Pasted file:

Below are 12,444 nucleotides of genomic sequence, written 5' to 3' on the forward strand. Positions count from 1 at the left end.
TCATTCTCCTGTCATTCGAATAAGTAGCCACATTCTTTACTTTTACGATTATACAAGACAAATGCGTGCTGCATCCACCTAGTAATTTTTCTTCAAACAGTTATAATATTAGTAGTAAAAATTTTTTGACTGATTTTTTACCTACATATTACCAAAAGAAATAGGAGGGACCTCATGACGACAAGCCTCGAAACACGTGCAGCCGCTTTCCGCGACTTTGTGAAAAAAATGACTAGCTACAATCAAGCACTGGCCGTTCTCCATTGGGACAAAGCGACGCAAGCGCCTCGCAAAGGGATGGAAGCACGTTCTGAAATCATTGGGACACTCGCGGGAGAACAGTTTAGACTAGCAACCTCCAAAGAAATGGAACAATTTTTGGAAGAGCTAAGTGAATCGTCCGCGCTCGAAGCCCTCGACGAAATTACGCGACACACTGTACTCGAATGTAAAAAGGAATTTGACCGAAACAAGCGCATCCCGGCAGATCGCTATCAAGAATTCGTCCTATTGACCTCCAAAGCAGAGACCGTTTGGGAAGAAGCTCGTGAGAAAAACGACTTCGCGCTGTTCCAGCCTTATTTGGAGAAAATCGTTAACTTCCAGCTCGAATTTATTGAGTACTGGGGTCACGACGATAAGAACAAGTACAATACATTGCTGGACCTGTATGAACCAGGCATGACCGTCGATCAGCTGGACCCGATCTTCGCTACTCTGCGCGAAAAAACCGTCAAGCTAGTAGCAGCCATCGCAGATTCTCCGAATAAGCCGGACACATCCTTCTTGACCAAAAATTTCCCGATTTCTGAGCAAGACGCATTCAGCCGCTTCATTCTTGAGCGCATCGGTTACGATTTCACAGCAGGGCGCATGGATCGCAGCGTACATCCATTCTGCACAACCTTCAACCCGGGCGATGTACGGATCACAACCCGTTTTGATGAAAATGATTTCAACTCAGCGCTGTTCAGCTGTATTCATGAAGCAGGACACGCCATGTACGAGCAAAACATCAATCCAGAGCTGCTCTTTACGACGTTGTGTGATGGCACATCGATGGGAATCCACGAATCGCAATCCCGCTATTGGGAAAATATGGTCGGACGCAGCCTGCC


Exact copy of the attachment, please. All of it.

Below are 12,444 nucleotides of genomic sequence, written 5' to 3' on the forward strand. Positions count from 1 at the left end.
TCATTCTCCTGTCATTCGAATAAGTAGCCACATTCTTTACTTTTACGATTATACAAGACAAATGCGTGCTGCATCCACCTAGTAATTTTTCTTCAAACAGTTATAATATTAGTAGTAAAAATTTTTTGACTGATTTTTTACCTACATATTACCAAAAGAAATAGGAGGGACCTCATGACGACAAGCCTCGAAACACGTGCAGCCGCTTTCCGCGACTTTGTGAAAAAAATGACTAGCTACAATCAAGCACTGGCCGTTCTCCATTGGGACAAAGCGACGCAAGCGCCTCGCAAAGGGATGGAAGCACGTTCTGAAATCATTGGGACACTCGCGGGAGAACAGTTTAGACTAGCAACCTCCAAAGAAATGGAACAATTTTTGGAAGAGCTAAGTGAATCGTCCGCGCTCGAAGCCCTCGACGAAATTACGCGACACACTGTACTCGAATGTAAAAAGGAATTTGACCGAAACAAGCGCATCCCGGCAGATCGCTATCAAGAATTCGTCCTATTGACCTCCAAAGCAGAGACCGTTTGGGAAGAAGCTCGTGAGAAAAACGACTTCGCGCTGTTCCAGCCTTATTTGGAGAAAATCGTTAACTTCCAGCTCGAATTTATTGAGTACTGGGGTCACGACGATAAGAACAAGTACAATACATTGCTGGACCTGTATGAACCAGGCATGACCGTCGATCAGCTGGACCCGATCTTCGCTACTCTGCGCGAAAAAACCGTCAAGCTAGTAGCAGCCATCGCAGATTCTCCGAATAAGCCGGACACATCCTTCTTGACCAAAAATTTCCCGATTTCTGAGCAAGACGCATTCAGCCGCTTCATTCTTGAGCGCATCGGTTACGATTTCACAGCAGGGCGCATGGATCGCAGCGTACATCCATTCTGCACAACCTTCAACCCGGGCGATGTACGGATCACAACCCGTTTTGATGAAAATGATTTCAACTCAGCGCTGTTCAGCTGTATTCATGAAGCAGGACACGCCATGTACGAGCAAAACATCAATCCAGAGCTGCTCTTTACGACGTTGTGTGATGGCACATCGATGGGAATCCACGAATCGCAATCCCGCTATTGGGAAAATATGGTCGGACGCAGCCTGCC